It almost seems dumb to suggest that you should be proactive in your tradeshow booth, but with the number of relaxed and frankly lazy exhibitors I’ve seen over the years, it’s not so dumb.
I’ve seen exhibitors standing behind a table in their booth on the phone, eating lunch, talking with co-workers and more. They’re doing anything but paying attention to attendees.
And that’s just dumb. Keep in mind that tradeshows are a focused marketing opportunity where hundreds or thousands of potential clients or customers are going by your booth space. Also keep in mind these attendees are qualified: they’re in the upper-reaches of the decision-making echelon of the companies that decide to attend the show. You know, the show where your company has spent thousands of dollars to connect with those very decision-makers.
So when I see booth staff ignoring passers-by, I think “they’re letting money just walk on by. Don’t they get it?”
On the other hand, being proactive in your tradeshow booth isn’t hard. It might be slightly harder than standing there gazing idly as potential clients walk but, but not by much.
Instead, your booth staff should have a plan. They should be trained. They should understand the reason they’re there. They should know how to engage attendees in an upbeat positive way.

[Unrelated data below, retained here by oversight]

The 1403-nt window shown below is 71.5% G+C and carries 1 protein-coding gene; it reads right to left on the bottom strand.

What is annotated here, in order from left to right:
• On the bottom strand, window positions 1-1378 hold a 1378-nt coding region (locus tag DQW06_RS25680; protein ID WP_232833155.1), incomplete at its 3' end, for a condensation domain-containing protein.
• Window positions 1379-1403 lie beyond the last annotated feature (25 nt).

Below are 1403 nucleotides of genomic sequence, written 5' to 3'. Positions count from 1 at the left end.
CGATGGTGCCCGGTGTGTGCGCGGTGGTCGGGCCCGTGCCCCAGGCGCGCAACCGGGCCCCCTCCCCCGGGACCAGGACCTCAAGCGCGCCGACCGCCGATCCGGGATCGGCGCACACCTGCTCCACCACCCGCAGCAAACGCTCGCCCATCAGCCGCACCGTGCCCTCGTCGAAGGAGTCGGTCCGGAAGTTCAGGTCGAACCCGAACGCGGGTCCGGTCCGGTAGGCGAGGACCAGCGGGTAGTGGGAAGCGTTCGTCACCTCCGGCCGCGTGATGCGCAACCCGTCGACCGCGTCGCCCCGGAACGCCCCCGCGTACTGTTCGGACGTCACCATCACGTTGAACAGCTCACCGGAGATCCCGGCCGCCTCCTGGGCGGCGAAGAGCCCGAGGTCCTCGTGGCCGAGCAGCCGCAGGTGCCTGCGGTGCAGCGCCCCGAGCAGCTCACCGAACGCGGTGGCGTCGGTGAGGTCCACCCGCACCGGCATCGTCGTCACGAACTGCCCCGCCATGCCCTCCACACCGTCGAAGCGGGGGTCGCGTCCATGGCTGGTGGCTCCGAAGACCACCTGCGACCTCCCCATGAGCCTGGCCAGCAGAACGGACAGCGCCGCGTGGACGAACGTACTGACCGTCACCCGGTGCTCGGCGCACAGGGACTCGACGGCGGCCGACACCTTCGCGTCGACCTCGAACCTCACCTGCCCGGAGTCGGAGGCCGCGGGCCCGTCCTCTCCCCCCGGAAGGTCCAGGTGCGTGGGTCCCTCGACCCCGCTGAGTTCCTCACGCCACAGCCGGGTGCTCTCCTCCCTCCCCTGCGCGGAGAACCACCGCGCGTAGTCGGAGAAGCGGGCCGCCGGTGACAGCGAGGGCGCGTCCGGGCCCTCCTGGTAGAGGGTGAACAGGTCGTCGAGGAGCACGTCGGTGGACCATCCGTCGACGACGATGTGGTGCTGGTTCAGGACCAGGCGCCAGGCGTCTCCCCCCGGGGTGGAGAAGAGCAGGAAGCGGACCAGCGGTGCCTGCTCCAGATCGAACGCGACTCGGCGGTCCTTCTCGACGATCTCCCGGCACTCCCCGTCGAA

As our old pal Andy Saks says, you must find a good way to break the ice. Once you do that, you have control over a brief conversation. During that conversation, you’re proactively working to qualify or disqualify the attendee. Once you do that, you dig a little deeper to find out a handful of items. Start with a collection question such as “how did you get started in this industry?” It’s an innocuous question, but it gets people talking. They you proactively peel the onion by uncovering what problems they may have with their current product or service-provider.
Finally, once you’ve gathered sufficient information, close with a confirmation question to verify that you indeed understand the visitor’s situation and move on to setting up the next step before disengaging them.
Or take our old friend Richard Erschik’s approach. There are five questions you should get answered to know if the visitor is qualified:
- Do you currently use our product?
- Are you considering the purchase of a product such as ours?
- If so, when?
- Do you make the buying decision?
- Do you have the money to spend?
In both cases, the goal is to proactively find out if the person standing in your booth can be turned into a customer.
If you’re proactive about how to engage with tradeshow visitors, this approach can be extremely effective in uncovering leads, identifying their problems, moving them from a prospect to a customer.
Sitting on a chair eating a sandwich just won’t cut it!